To help with this issue, we should create a second role, called professional services. A person with this role works on this type of project, setting up a new customer using the customization techniques from the product (modules, advanced configuration, and/or integration). They should be people with technical skills able to do the customization work needed to set up the new company. Professional services can be done by a team within the company that offers the product and/or by third parties. For instance, to implement SAP, Salesforce, or Zendesk, you can choose to use professional services from them or from certified third parties that have knowledge and experience in implementing and customizing their software in many customers. This work is normally billed as a setup fee.
We saw many techniques to prioritize a roadmap. Prioritizing a roadmap is not an exact science and we learned that the best way to prioritize a roadmap is pure and simple common sense, i.e., building a roadmap that aligns the company’s goals and objectives while solving a problem or fulfilling a need of clients and users. We also learned how to say no to prioritization requests and what is and how to deal with special requests.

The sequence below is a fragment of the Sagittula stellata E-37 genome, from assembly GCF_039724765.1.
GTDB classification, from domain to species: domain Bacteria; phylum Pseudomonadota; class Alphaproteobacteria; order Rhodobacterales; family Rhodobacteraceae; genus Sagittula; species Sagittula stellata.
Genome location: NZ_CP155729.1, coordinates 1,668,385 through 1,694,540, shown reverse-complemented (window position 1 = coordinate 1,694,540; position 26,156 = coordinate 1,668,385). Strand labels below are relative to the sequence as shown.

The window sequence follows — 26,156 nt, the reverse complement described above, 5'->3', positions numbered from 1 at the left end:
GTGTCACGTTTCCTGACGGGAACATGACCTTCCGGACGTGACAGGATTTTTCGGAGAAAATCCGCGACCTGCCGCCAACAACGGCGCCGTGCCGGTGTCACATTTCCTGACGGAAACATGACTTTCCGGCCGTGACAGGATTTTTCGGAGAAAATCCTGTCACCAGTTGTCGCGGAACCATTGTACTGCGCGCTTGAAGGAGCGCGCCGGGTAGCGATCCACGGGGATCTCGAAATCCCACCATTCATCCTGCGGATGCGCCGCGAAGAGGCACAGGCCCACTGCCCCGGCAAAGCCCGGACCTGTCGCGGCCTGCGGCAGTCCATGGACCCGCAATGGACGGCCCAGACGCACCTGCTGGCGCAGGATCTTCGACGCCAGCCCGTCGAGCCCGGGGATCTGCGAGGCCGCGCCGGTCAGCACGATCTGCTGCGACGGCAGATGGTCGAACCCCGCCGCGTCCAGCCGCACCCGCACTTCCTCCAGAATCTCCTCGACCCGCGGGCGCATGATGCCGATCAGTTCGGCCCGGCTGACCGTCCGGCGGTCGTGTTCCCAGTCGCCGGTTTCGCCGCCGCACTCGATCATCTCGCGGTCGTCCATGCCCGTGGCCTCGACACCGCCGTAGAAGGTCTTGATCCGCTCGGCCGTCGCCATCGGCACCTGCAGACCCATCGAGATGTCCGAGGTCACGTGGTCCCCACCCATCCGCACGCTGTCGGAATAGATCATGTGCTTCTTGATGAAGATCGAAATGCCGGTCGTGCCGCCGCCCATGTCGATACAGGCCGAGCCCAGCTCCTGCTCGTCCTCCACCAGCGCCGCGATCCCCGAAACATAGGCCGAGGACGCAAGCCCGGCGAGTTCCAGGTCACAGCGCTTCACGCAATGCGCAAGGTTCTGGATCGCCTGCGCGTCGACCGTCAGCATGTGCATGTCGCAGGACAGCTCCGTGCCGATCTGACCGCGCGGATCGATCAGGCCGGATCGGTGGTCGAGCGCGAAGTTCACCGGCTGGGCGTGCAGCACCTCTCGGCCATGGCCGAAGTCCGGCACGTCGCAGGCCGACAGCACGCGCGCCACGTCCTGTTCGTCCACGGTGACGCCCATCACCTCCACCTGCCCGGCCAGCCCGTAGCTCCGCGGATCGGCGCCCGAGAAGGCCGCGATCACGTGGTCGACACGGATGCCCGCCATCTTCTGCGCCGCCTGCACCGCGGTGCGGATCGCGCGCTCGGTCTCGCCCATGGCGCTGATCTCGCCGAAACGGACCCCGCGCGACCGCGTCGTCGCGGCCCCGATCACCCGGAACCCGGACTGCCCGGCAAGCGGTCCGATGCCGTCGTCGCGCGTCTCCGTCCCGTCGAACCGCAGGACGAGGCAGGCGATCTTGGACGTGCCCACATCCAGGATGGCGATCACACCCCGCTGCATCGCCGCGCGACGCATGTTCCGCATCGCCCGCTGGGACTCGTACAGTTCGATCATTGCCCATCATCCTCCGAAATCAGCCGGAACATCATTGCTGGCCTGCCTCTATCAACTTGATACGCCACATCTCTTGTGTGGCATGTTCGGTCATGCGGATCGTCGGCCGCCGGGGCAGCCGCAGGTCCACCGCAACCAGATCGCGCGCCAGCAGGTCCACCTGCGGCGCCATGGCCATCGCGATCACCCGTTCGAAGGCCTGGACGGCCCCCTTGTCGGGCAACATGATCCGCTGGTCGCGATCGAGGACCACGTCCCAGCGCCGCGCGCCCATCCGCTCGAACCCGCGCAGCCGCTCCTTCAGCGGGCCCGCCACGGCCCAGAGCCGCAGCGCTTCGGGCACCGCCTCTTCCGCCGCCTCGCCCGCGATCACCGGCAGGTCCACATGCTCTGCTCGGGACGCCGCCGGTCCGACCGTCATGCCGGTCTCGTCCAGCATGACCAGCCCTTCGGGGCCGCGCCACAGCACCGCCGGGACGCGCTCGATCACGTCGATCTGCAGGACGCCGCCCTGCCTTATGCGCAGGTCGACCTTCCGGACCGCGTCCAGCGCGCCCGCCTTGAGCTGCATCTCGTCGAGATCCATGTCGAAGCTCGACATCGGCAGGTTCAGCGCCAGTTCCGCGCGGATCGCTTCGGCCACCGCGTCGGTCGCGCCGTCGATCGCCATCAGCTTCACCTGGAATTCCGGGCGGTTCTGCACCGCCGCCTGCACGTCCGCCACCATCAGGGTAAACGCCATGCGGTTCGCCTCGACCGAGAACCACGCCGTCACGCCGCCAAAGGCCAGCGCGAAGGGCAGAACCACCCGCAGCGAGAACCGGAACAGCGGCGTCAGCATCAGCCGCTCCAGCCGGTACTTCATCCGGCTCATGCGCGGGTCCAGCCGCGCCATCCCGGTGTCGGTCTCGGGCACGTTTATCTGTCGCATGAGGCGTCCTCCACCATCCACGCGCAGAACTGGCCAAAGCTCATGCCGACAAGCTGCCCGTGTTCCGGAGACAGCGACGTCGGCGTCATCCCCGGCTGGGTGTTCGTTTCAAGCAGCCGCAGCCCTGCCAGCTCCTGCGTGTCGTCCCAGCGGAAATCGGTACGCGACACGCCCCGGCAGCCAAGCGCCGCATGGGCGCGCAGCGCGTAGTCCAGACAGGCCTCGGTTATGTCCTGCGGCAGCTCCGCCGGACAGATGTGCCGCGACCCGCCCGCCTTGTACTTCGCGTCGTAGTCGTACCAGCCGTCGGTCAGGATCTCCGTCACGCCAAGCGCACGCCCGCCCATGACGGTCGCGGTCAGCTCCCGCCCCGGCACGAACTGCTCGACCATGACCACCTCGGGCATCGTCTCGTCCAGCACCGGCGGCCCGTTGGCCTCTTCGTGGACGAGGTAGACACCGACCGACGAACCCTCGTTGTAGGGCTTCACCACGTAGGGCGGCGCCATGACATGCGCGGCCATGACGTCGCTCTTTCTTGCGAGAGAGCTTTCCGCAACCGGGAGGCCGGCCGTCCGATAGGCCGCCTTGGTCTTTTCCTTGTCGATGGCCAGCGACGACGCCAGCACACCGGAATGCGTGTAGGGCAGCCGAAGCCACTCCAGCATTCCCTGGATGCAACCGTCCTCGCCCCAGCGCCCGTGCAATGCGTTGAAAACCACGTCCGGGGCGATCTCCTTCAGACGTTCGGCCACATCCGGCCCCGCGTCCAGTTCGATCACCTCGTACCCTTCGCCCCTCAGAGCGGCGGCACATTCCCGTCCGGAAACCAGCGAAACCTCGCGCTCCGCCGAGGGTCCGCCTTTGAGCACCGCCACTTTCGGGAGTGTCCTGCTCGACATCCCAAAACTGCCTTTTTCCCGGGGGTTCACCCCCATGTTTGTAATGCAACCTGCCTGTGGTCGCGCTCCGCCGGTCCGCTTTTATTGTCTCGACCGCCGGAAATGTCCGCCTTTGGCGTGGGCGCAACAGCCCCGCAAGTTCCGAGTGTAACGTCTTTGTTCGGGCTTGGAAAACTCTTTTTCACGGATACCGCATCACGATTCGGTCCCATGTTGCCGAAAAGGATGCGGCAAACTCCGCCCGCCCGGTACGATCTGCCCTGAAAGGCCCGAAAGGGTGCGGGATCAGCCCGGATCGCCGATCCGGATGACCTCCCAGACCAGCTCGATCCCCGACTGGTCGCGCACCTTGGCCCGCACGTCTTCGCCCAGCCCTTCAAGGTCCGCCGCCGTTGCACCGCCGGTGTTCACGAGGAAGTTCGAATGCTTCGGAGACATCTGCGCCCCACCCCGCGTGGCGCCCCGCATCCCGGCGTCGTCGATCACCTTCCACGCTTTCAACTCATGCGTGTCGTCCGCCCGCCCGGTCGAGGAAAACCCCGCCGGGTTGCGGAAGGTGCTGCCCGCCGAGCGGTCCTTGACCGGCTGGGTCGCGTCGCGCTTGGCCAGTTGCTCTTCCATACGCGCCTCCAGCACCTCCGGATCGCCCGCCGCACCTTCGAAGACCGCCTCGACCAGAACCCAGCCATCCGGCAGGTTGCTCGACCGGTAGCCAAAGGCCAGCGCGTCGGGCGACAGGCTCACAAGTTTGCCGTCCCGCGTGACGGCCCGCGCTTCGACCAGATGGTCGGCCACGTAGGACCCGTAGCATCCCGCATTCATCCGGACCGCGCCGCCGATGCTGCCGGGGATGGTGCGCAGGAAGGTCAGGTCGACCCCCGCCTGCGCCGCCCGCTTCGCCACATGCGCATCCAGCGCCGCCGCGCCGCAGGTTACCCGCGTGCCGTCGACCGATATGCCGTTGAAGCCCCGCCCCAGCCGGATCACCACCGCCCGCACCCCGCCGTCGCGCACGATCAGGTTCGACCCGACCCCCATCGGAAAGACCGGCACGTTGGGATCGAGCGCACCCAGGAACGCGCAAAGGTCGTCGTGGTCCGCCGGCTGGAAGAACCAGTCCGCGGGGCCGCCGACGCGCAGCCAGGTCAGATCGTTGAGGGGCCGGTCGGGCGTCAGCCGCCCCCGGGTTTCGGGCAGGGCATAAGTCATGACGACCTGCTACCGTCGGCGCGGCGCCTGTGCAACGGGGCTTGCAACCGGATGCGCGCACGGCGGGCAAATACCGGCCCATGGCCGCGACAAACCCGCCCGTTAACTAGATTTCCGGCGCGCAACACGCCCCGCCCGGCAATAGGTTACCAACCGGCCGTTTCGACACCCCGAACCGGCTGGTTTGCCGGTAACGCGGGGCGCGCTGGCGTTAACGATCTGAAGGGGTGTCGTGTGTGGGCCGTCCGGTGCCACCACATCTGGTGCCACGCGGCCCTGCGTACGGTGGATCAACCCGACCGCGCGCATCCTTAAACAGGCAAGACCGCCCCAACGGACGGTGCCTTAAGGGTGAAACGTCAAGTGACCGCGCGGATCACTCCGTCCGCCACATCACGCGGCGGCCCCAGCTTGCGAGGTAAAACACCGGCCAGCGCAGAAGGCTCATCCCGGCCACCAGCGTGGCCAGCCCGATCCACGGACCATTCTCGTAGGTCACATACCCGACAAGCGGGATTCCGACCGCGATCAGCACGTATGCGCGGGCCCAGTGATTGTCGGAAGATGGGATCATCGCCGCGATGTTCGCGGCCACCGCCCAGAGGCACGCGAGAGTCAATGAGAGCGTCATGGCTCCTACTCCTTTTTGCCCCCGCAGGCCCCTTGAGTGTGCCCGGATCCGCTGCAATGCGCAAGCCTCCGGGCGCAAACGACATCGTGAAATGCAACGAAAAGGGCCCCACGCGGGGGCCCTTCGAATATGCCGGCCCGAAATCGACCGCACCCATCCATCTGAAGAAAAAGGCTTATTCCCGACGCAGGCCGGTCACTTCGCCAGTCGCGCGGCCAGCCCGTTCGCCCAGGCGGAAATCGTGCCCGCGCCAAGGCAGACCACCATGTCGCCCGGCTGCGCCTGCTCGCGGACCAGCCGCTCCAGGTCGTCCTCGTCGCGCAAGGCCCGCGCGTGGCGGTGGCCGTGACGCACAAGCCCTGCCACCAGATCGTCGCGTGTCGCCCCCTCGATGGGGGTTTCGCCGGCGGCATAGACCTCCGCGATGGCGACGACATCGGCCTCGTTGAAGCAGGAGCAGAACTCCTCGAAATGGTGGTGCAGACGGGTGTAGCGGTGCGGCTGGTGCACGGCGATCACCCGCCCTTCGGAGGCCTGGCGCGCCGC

Dealing with special requests may be a need of your market, especially if you are in the B2B space with bigger customers. It is possible to build a product that fits these special requests without building a “frankenstein software” product. In order to do that, the product manager and product development team should use one or more of the known techniques to deal with special requests, modularization, advanced configuration, and integration. Having these techniques in place won’t probably be enough, since the sales team will still need help in order to present the options to the customer and, after the sale, to implement them. Then two new roles come up, that should be close to product management: technical sales – or sales engineer – and professional services, which could be internal, could be done by third parties or both.
Next topic: Data!